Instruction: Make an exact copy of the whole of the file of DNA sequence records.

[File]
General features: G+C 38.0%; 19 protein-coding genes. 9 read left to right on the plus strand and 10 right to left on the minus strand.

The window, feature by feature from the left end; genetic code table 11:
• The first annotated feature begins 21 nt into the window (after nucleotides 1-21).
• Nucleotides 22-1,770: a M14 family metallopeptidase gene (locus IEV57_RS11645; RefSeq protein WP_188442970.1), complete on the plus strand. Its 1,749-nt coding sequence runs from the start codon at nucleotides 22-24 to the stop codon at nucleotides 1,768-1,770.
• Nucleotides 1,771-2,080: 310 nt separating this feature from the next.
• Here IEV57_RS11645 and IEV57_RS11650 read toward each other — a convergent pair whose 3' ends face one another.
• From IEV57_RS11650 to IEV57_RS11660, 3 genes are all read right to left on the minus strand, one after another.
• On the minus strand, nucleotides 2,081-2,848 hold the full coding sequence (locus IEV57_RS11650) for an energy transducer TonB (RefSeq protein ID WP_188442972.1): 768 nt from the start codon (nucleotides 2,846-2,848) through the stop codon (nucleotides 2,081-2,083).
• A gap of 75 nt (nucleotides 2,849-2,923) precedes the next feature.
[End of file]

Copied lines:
General features: G+C 38.0%; 19 protein-coding genes. 9 read left to right on the plus strand and 10 right to left on the minus strand.

The window, feature by feature from the left end; genetic code table 11:
• The first annotated feature begins 21 nt into the window (after nucleotides 1-21).
• Nucleotides 22-1,770: a M14 family metallopeptidase gene (locus IEV57_RS11645; RefSeq protein WP_188442970.1), complete on the plus strand. Its 1,749-nt coding sequence runs from the start codon at nucleotides 22-24 to the stop codon at nucleotides 1,768-1,770.
• Nucleotides 1,771-2,080: 310 nt separating this feature from the next.
• Here IEV57_RS11645 and IEV57_RS11650 read toward each other — a convergent pair whose 3' ends face one another.
• From IEV57_RS11650 to IEV57_RS11660, 3 genes are all read right to left on the minus strand, one after another.
• On the minus strand, nucleotides 2,081-2,848 hold the full coding sequence (locus IEV57_RS11650) for an energy transducer TonB (RefSeq protein ID WP_188442972.1): 768 nt from the start codon (nucleotides 2,846-2,848) through the stop codon (nucleotides 2,081-2,083).
• A gap of 75 nt (nucleotides 2,849-2,923) precedes the next feature.